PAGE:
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Emile Van Eygen, Steven De Meester, Ha P Tran, and Jo Dewulf (2016)

Resource savings by urban mining: The case of desktop and laptop computers in Belgium

Resources, Conservation and Recycling, 107:53–64.

Abstract Waste electrical and electronic equipment (WEEE) has become increasingly important over the last years. Additionally, the European Union recognizes the growing importance of raw materials, and the crucial role of recycling. In this study the performance of WEEE recycling was assessed for the case of desktop and laptop computers in Belgium in 2013. The analysis was performed in four steps. First, the recycling chain is analyzed through material flow analysis (MFA) at the level of specific materials. Second, an indicator is calculated, which quantifies the effectively recycled weight ratios of the specific materials. Third, a second indicator expresses the recycling efficiency of so-called critical raw materials. Finally, the natural resource consumption of the recycling scheme in a life cycle perspective is calculated using the Cumulative Exergy Extraction from the Natural Environment (CEENE) method, and is benchmarked with a landfill scenario. Overall, the results show that base metals such as ferrous metals, aluminium and copper are recycled to a large extent, but that for precious metals improvements still can be made. The input of criticality (arising from the incoming mass, as well as the individual criticality value of the assessed material) mainly comes from base metals, resulting in a high recovery performance of raw materials criticality. Finally, the natural resource consumption of the recycling scenario is much smaller than in case of landfilling the WEEE: 80 and 87% less resource consumption is achieved for desktops and laptops respectively, hence saving significant primary raw materials.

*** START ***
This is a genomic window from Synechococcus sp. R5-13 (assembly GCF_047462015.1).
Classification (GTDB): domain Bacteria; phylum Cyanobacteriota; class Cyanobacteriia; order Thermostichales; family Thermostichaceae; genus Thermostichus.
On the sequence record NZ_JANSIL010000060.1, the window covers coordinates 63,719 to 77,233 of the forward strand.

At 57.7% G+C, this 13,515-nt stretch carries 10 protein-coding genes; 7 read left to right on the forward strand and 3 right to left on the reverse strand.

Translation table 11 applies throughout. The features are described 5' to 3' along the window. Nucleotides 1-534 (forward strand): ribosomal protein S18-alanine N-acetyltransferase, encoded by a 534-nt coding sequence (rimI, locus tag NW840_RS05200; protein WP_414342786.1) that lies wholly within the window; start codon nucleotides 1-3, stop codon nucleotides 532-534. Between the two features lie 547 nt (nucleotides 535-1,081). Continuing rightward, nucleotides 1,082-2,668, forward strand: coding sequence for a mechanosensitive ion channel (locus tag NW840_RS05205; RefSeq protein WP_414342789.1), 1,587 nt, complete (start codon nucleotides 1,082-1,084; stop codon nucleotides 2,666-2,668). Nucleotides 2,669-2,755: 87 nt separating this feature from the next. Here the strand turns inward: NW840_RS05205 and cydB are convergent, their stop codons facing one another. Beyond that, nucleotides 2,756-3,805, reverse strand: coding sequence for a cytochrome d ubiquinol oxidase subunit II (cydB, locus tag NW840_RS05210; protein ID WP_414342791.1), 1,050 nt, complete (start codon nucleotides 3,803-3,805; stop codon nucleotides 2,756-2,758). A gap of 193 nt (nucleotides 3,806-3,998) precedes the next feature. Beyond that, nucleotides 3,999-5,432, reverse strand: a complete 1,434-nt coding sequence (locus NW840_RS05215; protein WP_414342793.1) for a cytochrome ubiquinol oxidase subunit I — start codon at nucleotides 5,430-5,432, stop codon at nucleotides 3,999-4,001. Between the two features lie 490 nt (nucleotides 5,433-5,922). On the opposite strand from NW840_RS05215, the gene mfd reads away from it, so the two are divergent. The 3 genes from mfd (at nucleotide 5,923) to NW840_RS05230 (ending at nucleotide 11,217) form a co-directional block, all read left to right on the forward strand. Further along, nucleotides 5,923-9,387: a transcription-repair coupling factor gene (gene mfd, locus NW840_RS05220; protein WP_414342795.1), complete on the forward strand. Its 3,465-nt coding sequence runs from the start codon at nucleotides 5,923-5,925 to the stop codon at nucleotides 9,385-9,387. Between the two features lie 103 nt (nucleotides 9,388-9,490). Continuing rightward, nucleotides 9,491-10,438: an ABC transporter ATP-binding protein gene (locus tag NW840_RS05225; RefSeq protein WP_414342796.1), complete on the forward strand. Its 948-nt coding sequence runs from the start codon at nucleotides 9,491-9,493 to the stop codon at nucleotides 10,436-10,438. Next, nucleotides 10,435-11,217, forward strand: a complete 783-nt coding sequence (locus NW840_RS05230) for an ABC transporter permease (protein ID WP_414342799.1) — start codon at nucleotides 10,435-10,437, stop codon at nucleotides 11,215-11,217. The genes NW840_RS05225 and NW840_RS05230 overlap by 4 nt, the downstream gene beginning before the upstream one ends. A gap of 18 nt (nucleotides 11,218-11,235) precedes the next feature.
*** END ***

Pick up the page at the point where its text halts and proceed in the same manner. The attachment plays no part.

WEEE, Recycling, Raw material criticality, MFA, LCA

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